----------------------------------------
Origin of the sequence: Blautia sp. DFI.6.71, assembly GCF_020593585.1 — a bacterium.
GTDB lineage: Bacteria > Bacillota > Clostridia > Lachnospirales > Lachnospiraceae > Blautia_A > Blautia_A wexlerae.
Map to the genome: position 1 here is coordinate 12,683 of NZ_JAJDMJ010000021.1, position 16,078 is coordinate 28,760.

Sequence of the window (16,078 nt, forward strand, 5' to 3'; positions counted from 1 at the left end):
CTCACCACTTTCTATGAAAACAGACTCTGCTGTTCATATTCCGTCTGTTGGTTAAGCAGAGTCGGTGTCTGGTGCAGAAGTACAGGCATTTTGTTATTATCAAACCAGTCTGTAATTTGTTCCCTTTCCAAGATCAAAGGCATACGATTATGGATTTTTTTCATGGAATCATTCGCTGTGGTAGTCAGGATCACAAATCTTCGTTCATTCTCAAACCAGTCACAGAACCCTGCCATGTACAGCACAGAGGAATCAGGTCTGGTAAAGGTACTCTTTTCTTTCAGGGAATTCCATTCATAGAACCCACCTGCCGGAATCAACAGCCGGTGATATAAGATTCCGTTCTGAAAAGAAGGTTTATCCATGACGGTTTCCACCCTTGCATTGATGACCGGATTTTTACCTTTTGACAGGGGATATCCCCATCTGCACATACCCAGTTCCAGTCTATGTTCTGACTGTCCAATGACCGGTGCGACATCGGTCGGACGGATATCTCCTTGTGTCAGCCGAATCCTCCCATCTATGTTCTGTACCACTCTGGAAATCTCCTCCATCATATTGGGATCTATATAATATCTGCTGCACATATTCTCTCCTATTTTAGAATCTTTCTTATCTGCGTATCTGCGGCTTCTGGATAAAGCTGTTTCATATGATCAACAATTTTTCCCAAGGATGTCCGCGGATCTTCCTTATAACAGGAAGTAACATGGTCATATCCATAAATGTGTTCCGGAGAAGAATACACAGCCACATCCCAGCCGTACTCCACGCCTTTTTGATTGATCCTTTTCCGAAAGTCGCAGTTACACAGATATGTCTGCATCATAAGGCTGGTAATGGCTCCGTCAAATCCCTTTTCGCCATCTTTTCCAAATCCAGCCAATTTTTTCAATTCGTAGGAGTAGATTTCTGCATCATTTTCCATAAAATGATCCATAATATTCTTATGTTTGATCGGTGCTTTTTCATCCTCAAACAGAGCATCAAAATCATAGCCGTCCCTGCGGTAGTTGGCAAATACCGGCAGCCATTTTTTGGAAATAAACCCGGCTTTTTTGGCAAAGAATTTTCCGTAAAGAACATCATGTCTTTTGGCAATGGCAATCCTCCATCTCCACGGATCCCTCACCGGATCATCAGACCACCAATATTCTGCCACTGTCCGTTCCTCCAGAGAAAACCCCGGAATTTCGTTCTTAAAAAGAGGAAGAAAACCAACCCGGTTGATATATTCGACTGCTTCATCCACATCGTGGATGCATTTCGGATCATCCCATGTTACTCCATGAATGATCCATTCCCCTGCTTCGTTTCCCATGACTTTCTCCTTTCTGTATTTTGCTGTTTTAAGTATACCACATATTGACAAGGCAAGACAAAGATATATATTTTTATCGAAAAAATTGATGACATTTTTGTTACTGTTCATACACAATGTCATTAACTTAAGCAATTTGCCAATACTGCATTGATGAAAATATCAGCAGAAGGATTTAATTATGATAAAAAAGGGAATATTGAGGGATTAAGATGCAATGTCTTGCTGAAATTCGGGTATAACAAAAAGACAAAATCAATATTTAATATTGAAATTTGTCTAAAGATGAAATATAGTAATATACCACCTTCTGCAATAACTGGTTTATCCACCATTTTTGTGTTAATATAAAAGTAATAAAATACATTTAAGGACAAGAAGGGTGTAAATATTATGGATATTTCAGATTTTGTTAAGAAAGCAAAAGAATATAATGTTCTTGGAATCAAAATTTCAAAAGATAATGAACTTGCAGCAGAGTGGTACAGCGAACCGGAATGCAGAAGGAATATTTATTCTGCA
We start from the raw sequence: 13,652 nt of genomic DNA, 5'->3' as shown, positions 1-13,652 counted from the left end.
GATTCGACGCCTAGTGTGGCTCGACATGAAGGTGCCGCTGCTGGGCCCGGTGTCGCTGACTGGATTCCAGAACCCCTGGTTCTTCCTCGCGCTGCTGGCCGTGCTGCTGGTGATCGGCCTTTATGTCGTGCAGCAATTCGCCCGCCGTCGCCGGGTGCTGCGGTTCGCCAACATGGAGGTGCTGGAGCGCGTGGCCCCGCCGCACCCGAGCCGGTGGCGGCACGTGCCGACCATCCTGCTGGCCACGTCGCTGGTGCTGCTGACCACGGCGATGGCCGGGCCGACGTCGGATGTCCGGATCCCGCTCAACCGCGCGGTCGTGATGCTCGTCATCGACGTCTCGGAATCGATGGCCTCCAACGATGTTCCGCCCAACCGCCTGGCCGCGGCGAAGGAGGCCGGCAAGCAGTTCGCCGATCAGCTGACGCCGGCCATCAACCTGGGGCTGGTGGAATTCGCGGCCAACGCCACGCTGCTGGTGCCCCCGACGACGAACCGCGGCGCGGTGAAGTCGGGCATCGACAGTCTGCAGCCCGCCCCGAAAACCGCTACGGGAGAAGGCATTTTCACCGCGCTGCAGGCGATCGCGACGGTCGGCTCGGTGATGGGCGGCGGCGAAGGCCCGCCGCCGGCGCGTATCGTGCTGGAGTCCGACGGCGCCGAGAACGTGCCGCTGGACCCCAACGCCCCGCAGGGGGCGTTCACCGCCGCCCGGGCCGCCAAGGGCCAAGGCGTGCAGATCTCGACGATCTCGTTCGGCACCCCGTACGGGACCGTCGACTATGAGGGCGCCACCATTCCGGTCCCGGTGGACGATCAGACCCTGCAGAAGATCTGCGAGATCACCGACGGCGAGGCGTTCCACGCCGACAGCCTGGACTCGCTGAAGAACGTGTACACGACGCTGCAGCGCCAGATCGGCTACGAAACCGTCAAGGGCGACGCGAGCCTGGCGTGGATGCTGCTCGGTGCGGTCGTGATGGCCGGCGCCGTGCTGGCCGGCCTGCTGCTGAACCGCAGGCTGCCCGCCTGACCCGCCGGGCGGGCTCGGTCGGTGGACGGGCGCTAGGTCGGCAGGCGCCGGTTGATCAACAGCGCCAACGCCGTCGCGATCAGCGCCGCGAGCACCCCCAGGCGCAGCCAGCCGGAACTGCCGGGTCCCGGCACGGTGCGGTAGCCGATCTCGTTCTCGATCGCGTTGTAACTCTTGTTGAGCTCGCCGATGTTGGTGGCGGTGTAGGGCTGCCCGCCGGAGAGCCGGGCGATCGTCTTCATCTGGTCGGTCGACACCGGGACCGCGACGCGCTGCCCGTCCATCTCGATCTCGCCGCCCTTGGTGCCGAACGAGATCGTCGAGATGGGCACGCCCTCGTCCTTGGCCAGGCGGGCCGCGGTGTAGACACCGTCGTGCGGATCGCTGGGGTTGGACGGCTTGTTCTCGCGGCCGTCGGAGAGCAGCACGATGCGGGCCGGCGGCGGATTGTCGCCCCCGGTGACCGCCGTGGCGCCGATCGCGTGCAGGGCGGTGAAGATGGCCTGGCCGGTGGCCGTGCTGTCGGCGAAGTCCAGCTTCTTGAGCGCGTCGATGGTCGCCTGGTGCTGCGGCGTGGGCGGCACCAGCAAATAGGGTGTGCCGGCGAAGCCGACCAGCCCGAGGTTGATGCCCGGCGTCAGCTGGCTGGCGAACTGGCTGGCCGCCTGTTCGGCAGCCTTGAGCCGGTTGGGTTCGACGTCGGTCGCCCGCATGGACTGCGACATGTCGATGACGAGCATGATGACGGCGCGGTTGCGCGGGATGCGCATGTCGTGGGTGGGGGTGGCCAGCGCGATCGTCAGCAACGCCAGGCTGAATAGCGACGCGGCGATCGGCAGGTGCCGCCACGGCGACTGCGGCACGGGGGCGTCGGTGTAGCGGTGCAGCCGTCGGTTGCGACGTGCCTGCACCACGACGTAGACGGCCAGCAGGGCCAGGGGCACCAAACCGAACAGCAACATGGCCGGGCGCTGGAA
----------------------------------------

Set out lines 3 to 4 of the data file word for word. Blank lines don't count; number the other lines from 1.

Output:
Map to the genome: position 1 here is coordinate 12,683 of NZ_JAJDMJ010000021.1, position 16,078 is coordinate 28,760.

Sequence of the window (16,078 nt, forward strand, 5' to 3'; positions counted from 1 at the left end):